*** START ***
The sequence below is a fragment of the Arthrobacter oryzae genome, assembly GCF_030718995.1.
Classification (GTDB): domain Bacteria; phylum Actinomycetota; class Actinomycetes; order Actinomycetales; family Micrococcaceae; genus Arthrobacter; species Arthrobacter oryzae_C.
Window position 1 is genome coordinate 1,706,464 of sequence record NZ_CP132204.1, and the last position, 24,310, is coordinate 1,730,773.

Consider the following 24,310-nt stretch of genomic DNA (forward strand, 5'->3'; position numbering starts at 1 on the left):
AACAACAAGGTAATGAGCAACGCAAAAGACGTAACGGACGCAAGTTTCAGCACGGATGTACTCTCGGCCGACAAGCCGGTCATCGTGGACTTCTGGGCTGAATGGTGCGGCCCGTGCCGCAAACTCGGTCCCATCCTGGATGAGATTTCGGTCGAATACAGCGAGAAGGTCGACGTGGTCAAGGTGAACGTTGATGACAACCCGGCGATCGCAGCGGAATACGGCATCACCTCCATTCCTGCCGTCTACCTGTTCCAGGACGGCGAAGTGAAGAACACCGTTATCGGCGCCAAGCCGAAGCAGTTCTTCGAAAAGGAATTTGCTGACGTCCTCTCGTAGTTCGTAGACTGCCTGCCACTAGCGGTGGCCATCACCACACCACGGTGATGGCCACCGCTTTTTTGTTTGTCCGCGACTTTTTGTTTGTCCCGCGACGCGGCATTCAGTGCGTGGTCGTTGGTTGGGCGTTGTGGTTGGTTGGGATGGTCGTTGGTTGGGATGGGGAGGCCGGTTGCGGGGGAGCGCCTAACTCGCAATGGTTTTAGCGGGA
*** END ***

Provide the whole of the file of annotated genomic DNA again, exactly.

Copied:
The sequence below is a fragment of the Arthrobacter oryzae genome, assembly GCF_030718995.1.
Classification (GTDB): domain Bacteria; phylum Actinomycetota; class Actinomycetes; order Actinomycetales; family Micrococcaceae; genus Arthrobacter; species Arthrobacter oryzae_C.
Window position 1 is genome coordinate 1,706,464 of sequence record NZ_CP132204.1, and the last position, 24,310, is coordinate 1,730,773.

Consider the following 24,310-nt stretch of genomic DNA (forward strand, 5'->3'; position numbering starts at 1 on the left):
AACAACAAGGTAATGAGCAACGCAAAAGACGTAACGGACGCAAGTTTCAGCACGGATGTACTCTCGGCCGACAAGCCGGTCATCGTGGACTTCTGGGCTGAATGGTGCGGCCCGTGCCGCAAACTCGGTCCCATCCTGGATGAGATTTCGGTCGAATACAGCGAGAAGGTCGACGTGGTCAAGGTGAACGTTGATGACAACCCGGCGATCGCAGCGGAATACGGCATCACCTCCATTCCTGCCGTCTACCTGTTCCAGGACGGCGAAGTGAAGAACACCGTTATCGGCGCCAAGCCGAAGCAGTTCTTCGAAAAGGAATTTGCTGACGTCCTCTCGTAGTTCGTAGACTGCCTGCCACTAGCGGTGGCCATCACCACACCACGGTGATGGCCACCGCTTTTTTGTTTGTCCGCGACTTTTTGTTTGTCCCGCGACGCGGCATTCAGTGCGTGGTCGTTGGTTGGGCGTTGTGGTTGGTTGGGATGGTCGTTGGTTGGGATGGGGAGGCCGGTTGCGGGGGAGCGCCTAACTCGCAATGGTTTTAGCGGGA